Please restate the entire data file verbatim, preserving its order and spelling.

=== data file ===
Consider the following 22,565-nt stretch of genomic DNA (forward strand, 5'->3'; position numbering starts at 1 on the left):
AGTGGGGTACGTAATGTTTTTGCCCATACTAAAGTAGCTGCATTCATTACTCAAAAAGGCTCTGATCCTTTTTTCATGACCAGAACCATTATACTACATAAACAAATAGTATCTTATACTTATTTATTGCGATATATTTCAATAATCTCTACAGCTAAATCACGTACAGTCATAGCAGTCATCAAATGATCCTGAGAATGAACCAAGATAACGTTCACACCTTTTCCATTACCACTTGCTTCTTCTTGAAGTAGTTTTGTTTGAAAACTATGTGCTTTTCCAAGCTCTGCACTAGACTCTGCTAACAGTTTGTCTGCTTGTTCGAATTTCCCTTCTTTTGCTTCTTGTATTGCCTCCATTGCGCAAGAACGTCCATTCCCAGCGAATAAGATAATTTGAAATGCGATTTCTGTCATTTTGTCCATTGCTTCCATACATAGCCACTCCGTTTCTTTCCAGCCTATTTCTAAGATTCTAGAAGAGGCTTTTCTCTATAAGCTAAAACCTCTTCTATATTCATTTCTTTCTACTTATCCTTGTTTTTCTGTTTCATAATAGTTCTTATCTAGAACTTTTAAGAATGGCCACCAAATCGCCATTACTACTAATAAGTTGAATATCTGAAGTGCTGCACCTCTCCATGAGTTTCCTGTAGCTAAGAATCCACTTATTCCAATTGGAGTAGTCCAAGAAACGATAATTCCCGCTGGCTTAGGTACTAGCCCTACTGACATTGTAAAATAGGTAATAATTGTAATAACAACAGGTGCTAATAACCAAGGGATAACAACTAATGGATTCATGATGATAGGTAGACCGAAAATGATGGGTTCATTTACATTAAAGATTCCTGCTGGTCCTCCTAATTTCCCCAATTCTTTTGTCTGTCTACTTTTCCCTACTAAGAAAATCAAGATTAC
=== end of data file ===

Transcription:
Consider the following 22,565-nt stretch of genomic DNA (forward strand, 5'->3'; position numbering starts at 1 on the left):
AGTGGGGTACGTAATGTTTTTGCCCATACTAAAGTAGCTGCATTCATTACTCAAAAAGGCTCTGATCCTTTTTTCATGACCAGAACCATTATACTACATAAACAAATAGTATCTTATACTTATTTATTGCGATATATTTCAATAATCTCTACAGCTAAATCACGTACAGTCATAGCAGTCATCAAATGATCCTGAGAATGAACCAAGATAACGTTCACACCTTTTCCATTACCACTTGCTTCTTCTTGAAGTAGTTTTGTTTGAAAACTATGTGCTTTTCCAAGCTCTGCACTAGACTCTGCTAACAGTTTGTCTGCTTGTTCGAATTTCCCTTCTTTTGCTTCTTGTATTGCCTCCATTGCGCAAGAACGTCCATTCCCAGCGAATAAGATAATTTGAAATGCGATTTCTGTCATTTTGTCCATTGCTTCCATACATAGCCACTCCGTTTCTTTCCAGCCTATTTCTAAGATTCTAGAAGAGGCTTTTCTCTATAAGCTAAAACCTCTTCTATATTCATTTCTTTCTACTTATCCTTGTTTTTCTGTTTCATAATAGTTCTTATCTAGAACTTTTAAGAATGGCCACCAAATCGCCATTACTACTAATAAGTTGAATATCTGAAGTGCTGCACCTCTCCATGAGTTTCCTGTAGCTAAGAATCCACTTATTCCAATTGGAGTAGTCCAAGAAACGATAATTCCCGCTGGCTTAGGTACTAGCCCTACTGACATTGTAAAATAGGTAATAATTGTAATAACAACAGGTGCTAATAACCAAGGGATAACAACTAATGGATTCATGATGATAGGTAGACCGAAAATGATGGGTTCATTTACATTAAAGATTCCTGCTGGTCCTCCTAATTTCCCCAATTCTTTTGTCTGTCTACTTTTCCCTACTAAGAAAATCAAGATTAC